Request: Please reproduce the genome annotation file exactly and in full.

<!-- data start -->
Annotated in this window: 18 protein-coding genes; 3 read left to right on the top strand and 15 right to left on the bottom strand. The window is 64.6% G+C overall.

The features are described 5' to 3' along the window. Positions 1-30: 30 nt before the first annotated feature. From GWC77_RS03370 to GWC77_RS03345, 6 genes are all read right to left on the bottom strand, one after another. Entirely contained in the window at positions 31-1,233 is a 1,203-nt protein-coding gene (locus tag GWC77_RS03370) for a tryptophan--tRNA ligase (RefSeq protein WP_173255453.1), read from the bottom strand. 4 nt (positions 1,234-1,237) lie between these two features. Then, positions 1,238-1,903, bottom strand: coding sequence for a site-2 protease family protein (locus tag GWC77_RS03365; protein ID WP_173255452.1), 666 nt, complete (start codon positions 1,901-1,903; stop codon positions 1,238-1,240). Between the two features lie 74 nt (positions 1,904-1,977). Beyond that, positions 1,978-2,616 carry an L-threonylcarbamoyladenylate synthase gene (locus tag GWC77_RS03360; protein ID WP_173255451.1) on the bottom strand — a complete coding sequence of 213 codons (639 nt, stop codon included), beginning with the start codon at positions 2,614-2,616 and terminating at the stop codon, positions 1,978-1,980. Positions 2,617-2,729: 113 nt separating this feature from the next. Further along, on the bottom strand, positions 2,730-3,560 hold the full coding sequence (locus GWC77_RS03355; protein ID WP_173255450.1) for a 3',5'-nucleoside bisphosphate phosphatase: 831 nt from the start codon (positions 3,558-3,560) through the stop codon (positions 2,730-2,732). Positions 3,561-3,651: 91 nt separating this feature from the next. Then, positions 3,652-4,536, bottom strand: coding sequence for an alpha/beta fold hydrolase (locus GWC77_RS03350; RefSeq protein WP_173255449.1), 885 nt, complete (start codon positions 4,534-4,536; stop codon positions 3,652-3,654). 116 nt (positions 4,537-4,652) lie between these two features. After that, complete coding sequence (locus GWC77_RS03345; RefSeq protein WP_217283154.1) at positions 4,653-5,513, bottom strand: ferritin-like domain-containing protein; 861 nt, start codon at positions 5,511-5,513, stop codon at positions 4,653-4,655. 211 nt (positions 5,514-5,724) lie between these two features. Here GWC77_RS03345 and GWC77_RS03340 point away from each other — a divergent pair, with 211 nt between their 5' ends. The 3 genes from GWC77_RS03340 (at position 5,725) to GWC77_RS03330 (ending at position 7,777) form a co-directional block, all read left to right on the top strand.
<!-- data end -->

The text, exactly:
Annotated in this window: 18 protein-coding genes; 3 read left to right on the top strand and 15 right to left on the bottom strand. The window is 64.6% G+C overall.

The features are described 5' to 3' along the window. Positions 1-30: 30 nt before the first annotated feature. From GWC77_RS03370 to GWC77_RS03345, 6 genes are all read right to left on the bottom strand, one after another. Entirely contained in the window at positions 31-1,233 is a 1,203-nt protein-coding gene (locus tag GWC77_RS03370) for a tryptophan--tRNA ligase (RefSeq protein WP_173255453.1), read from the bottom strand. 4 nt (positions 1,234-1,237) lie between these two features. Then, positions 1,238-1,903, bottom strand: coding sequence for a site-2 protease family protein (locus tag GWC77_RS03365; protein ID WP_173255452.1), 666 nt, complete (start codon positions 1,901-1,903; stop codon positions 1,238-1,240). Between the two features lie 74 nt (positions 1,904-1,977). Beyond that, positions 1,978-2,616 carry an L-threonylcarbamoyladenylate synthase gene (locus tag GWC77_RS03360; protein ID WP_173255451.1) on the bottom strand — a complete coding sequence of 213 codons (639 nt, stop codon included), beginning with the start codon at positions 2,614-2,616 and terminating at the stop codon, positions 1,978-1,980. Positions 2,617-2,729: 113 nt separating this feature from the next. Further along, on the bottom strand, positions 2,730-3,560 hold the full coding sequence (locus GWC77_RS03355; protein ID WP_173255450.1) for a 3',5'-nucleoside bisphosphate phosphatase: 831 nt from the start codon (positions 3,558-3,560) through the stop codon (positions 2,730-2,732). Positions 3,561-3,651: 91 nt separating this feature from the next. Then, positions 3,652-4,536, bottom strand: coding sequence for an alpha/beta fold hydrolase (locus GWC77_RS03350; RefSeq protein WP_173255449.1), 885 nt, complete (start codon positions 4,534-4,536; stop codon positions 3,652-3,654). 116 nt (positions 4,537-4,652) lie between these two features. After that, complete coding sequence (locus GWC77_RS03345; RefSeq protein WP_217283154.1) at positions 4,653-5,513, bottom strand: ferritin-like domain-containing protein; 861 nt, start codon at positions 5,511-5,513, stop codon at positions 4,653-4,655. 211 nt (positions 5,514-5,724) lie between these two features. Here GWC77_RS03345 and GWC77_RS03340 point away from each other — a divergent pair, with 211 nt between their 5' ends. The 3 genes from GWC77_RS03340 (at position 5,725) to GWC77_RS03330 (ending at position 7,777) form a co-directional block, all read left to right on the top strand.